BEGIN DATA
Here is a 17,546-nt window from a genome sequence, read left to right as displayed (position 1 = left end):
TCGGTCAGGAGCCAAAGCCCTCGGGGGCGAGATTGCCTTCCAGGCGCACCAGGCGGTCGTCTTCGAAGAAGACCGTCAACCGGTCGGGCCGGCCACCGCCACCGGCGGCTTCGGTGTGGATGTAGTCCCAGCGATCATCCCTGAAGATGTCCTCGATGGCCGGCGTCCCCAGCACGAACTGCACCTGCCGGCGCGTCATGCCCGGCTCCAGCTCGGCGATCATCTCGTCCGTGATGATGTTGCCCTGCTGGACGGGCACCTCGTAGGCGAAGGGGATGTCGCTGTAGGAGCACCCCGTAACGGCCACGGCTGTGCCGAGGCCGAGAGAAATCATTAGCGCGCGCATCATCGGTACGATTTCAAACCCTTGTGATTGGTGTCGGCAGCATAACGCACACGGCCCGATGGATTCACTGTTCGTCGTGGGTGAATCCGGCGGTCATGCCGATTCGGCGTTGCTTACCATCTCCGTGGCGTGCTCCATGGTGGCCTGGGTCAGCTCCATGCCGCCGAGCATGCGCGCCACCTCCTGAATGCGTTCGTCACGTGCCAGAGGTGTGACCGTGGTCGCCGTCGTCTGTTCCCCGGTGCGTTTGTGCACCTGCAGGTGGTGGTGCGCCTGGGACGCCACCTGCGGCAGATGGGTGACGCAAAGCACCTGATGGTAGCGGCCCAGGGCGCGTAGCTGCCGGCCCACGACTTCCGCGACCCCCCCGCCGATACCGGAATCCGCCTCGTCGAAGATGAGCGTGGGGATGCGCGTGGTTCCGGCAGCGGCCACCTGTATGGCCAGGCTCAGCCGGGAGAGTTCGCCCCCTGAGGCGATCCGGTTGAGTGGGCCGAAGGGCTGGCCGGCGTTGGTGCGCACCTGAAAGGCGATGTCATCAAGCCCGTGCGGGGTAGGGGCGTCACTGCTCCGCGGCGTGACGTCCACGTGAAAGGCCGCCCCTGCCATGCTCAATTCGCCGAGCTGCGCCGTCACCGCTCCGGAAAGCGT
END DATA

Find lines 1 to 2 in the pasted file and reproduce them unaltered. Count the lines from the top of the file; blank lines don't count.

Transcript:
Here is a 17,546-nt window from a genome sequence, read left to right as displayed (position 1 = left end):
TCGGTCAGGAGCCAAAGCCCTCGGGGGCGAGATTGCCTTCCAGGCGCACCAGGCGGTCGTCTTCGAAGAAGACCGTCAACCGGTCGGGCCGGCCACCGCCACCGGCGGCTTCGGTGTGGATGTAGTCCCAGCGATCATCCCTGAAGATGTCCTCGATGGCCGGCGTCCCCAGCACGAACTGCACCTGCCGGCGCGTCATGCCCGGCTCCAGCTCGGCGATCATCTCGTCCGTGATGATGTTGCCCTGCTGGACGGGCACCTCGTAGGCGAAGGGGATGTCGCTGTAGGAGCACCCCGTAACGGCCACGGCTGTGCCGAGGCCGAGAGAAATCATTAGCGCGCGCATCATCGGTACGATTTCAAACCCTTGTGATTGGTGTCGGCAGCATAACGCACACGGCCCGATGGATTCACTGTTCGTCGTGGGTGAATCCGGCGGTCATGCCGATTCGGCGTTGCTTACCATCTCCGTGGCGTGCTCCATGGTGGCCTGGGTCAGCTCCATGCCGCCGAGCATGCGCGCCACCTCCTGAATGCGTTCGTCACGTGCCAGAGGTGTGACCGTGGTCGCCGTCGTCTGTTCCCCGGTGCGTTTGTGCACCTGCAGGTGGTGGTGCGCCTGGGACGCCACCTGCGGCAGATGGGTGACGCAAAGCACCTGATGGTAGCGGCCCAGGGCGCGTAGCTGCCGGCCCACGACTTCCGCGACCCCCCCGCCGATACCGGAATCCGCCTCGTCGAAGATGAGCGTGGGGATGCGCGTGGTTCCGGCAGCGGCCACCTGTATGGCCAGGCTCAGCCGGGAGAGTTCGCCCCCTGAGGCGATCCGGTTGAGTGGGCCGAAGGGCTGGCCGGCGTTGGTGCGCACCTGAAAGGCGATGTCATCAAGCCCGTGCGGGGTAGGGGCGTCACTGCTCCGCGGCGTGACGTCCACGTGAAAGGCCGCCCCTGCCATGCTCAATTCGCCGAGCTGCGCCGTCACCGCTCCGGAAAGCGT